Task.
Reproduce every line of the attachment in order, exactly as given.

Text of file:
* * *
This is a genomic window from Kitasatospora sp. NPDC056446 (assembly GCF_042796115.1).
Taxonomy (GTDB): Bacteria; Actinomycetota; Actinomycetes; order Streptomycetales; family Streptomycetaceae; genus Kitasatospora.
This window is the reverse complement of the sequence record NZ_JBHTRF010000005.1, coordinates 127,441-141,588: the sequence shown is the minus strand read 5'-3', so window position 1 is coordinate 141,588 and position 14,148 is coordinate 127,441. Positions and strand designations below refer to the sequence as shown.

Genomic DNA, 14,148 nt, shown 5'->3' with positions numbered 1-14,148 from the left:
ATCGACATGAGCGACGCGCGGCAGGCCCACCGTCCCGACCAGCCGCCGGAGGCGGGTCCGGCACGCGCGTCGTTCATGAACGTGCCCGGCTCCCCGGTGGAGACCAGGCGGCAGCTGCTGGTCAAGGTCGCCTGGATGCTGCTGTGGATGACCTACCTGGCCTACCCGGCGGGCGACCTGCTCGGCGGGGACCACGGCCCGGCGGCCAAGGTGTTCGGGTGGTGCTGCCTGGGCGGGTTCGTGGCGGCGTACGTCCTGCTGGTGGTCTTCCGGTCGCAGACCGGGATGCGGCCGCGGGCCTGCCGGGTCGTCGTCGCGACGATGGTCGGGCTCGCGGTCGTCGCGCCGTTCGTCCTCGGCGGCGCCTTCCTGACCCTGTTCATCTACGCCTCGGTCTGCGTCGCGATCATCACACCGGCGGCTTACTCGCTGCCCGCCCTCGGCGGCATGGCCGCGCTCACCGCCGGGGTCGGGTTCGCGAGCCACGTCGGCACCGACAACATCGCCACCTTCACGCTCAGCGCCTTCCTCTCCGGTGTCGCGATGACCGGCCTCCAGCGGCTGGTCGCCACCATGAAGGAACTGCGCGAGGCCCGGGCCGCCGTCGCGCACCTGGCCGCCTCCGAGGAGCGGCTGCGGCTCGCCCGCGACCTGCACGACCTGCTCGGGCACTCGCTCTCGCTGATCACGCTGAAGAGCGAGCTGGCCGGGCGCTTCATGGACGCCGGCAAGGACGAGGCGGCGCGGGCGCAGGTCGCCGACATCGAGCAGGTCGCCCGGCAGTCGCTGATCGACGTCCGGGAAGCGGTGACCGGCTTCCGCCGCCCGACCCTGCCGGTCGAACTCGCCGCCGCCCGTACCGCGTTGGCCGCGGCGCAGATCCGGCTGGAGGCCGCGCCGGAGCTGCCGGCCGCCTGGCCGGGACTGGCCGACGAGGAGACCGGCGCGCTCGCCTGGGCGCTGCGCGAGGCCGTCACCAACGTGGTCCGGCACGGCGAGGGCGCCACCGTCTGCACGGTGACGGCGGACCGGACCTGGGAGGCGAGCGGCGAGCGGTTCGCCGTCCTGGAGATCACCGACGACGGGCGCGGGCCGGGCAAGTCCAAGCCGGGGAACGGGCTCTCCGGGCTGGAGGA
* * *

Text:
This is a genomic window from Kitasatospora sp. NPDC056446 (assembly GCF_042796115.1).
Taxonomy (GTDB): Bacteria; Actinomycetota; Actinomycetes; order Streptomycetales; family Streptomycetaceae; genus Kitasatospora.
This window is the reverse complement of the sequence record NZ_JBHTRF010000005.1, coordinates 127,441-141,588: the sequence shown is the minus strand read 5'-3', so window position 1 is coordinate 141,588 and position 14,148 is coordinate 127,441. Positions and strand designations below refer to the sequence as shown.

Genomic DNA, 14,148 nt, shown 5'->3' with positions numbered 1-14,148 from the left:
ATCGACATGAGCGACGCGCGGCAGGCCCACCGTCCCGACCAGCCGCCGGAGGCGGGTCCGGCACGCGCGTCGTTCATGAACGTGCCCGGCTCCCCGGTGGAGACCAGGCGGCAGCTGCTGGTCAAGGTCGCCTGGATGCTGCTGTGGATGACCTACCTGGCCTACCCGGCGGGCGACCTGCTCGGCGGGGACCACGGCCCGGCGGCCAAGGTGTTCGGGTGGTGCTGCCTGGGCGGGTTCGTGGCGGCGTACGTCCTGCTGGTGGTCTTCCGGTCGCAGACCGGGATGCGGCCGCGGGCCTGCCGGGTCGTCGTCGCGACGATGGTCGGGCTCGCGGTCGTCGCGCCGTTCGTCCTCGGCGGCGCCTTCCTGACCCTGTTCATCTACGCCTCGGTCTGCGTCGCGATCATCACACCGGCGGCTTACTCGCTGCCCGCCCTCGGCGGCATGGCCGCGCTCACCGCCGGGGTCGGGTTCGCGAGCCACGTCGGCACCGACAACATCGCCACCTTCACGCTCAGCGCCTTCCTCTCCGGTGTCGCGATGACCGGCCTCCAGCGGCTGGTCGCCACCATGAAGGAACTGCGCGAGGCCCGGGCCGCCGTCGCGCACCTGGCCGCCTCCGAGGAGCGGCTGCGGCTCGCCCGCGACCTGCACGACCTGCTCGGGCACTCGCTCTCGCTGATCACGCTGAAGAGCGAGCTGGCCGGGCGCTTCATGGACGCCGGCAAGGACGAGGCGGCGCGGGCGCAGGTCGCCGACATCGAGCAGGTCGCCCGGCAGTCGCTGATCGACGTCCGGGAAGCGGTGACCGGCTTCCGCCGCCCGACCCTGCCGGTCGAACTCGCCGCCGCCCGTACCGCGTTGGCCGCGGCGCAGATCCGGCTGGAGGCCGCGCCGGAGCTGCCGGCCGCCTGGCCGGGACTGGCCGACGAGGAGACCGGCGCGCTCGCCTGGGCGCTGCGCGAGGCCGTCACCAACGTGGTCCGGCACGGCGAGGGCGCCACCGTCTGCACGGTGACGGCGGACCGGACCTGGGAGGCGAGCGGCGAGCGGTTCGCCGTCCTGGAGATCACCGACGACGGGCGCGGGCCGGGCAAGTCCAAGCCGGGGAACGGGCTCTCCGGGCTGGAGGA